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Birth Control Doesn’t Cause Depression, Says Study

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From birth control pills to birth control shots and IUDs, there are plenty of recommended methods when it comes to preventing pregnancy.

For many years, women have been concerned that depression may be one of the side effects of birth control methods. However, a new study has found that birth control doesn't cause depression, which is great news for women around the world.

Birth Control Doesn't Cause Depression

Dr. Brett Worly, the lead study author and a gynecologist from Ohio State Wexner Medical Center, was inspired to conduct a research after his female patients raised concerns about the risks of depression linked to birth control.

Worly and his team analyzed thousands of studies on various birth control methods in addition to studying women who suffer from depression. They found that using birth control options don't make symptoms worse.

The researchers reviewed birth control contraceptives including birth control pills, shots, and the intrauterine device, a small device that's inserted into a woman's uterus to help prevent pregnancy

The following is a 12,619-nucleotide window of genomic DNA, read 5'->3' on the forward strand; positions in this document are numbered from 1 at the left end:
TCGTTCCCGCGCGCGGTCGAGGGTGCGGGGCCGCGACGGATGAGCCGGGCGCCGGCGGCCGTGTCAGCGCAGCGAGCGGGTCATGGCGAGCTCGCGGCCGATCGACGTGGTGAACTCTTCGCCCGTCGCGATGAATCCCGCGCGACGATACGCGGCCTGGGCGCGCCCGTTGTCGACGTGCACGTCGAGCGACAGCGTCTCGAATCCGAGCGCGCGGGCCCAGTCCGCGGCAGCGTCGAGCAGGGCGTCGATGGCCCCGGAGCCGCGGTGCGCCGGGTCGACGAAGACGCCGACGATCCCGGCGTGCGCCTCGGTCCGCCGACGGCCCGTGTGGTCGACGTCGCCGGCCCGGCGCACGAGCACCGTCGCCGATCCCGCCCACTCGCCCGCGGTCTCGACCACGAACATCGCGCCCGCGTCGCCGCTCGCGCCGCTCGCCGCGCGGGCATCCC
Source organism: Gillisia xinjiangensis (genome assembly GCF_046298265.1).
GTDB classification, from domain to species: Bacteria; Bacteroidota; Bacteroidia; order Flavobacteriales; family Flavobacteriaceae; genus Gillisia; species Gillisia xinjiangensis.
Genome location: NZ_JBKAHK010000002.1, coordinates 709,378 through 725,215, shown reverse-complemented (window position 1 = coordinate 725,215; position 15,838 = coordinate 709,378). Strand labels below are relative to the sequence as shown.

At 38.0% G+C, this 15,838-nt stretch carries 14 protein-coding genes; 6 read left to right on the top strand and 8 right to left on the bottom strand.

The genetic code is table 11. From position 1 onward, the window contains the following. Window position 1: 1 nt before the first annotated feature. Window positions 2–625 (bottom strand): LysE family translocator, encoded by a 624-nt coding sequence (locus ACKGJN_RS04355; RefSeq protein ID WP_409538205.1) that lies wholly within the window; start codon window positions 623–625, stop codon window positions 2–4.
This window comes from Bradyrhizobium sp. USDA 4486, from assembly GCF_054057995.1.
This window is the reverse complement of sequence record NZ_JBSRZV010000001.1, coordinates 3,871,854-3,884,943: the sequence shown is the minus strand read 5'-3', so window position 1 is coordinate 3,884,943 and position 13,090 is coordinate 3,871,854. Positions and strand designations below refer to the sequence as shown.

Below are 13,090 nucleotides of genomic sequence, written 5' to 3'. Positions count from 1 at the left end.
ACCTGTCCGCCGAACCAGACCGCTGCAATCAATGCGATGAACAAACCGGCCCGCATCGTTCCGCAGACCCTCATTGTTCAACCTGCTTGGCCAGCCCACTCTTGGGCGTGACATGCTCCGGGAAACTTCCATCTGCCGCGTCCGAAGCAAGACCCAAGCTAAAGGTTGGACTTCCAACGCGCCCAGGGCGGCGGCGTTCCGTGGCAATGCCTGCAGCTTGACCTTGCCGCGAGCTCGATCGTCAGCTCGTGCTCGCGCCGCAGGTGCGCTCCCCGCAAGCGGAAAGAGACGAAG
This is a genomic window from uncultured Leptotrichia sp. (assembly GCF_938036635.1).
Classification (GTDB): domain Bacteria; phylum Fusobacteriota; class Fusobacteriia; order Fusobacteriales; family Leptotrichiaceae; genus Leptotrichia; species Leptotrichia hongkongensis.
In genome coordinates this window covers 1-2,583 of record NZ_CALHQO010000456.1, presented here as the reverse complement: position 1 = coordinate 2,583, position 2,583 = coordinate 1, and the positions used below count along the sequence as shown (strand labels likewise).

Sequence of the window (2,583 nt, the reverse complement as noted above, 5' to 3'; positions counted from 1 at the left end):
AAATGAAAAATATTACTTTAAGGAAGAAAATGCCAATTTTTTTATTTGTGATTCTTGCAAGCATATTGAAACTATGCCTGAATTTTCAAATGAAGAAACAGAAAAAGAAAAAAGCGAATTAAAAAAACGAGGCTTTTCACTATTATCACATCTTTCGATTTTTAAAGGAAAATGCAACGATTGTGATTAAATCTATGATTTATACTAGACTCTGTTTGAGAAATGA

"We wanted to look at the best scientific evidence and see where it was pointing to," says Worly. "It looks like there's no link and no causation. There are some voices that say there could be, but our best available evidence shows there isn't a link."

In fact, previous studies showed that there's a 40 percent chance of women, who used birth control pills and other contraceptives, to be diagnosed with depression linked to birth control as opposed to the new study. Adolescents who are in birth control seemed to have a higher risk of getting depressed.

"While some women will develop depression [when using birth control], as far as I can tell, it doesn't seem like one causes the other, but it's more happenstance," said Worly.

Side Effects Of Birth Control Methods

Like any medication, there can be side effects while taking on a birth control method. Some of the most common side effects of birth control include nausea, vomiting, stomach cramps, diarrhea, and weight gain. Some women may also experience acne, missed periods, and bleeding or spotting between periods.

Most of the side effects tend to disappear within two to three months. Some women, however, may not even have to worry about side effects while taking the birth control pills. Those who are concerned about the side effects of birth control options should talk with their physicians.

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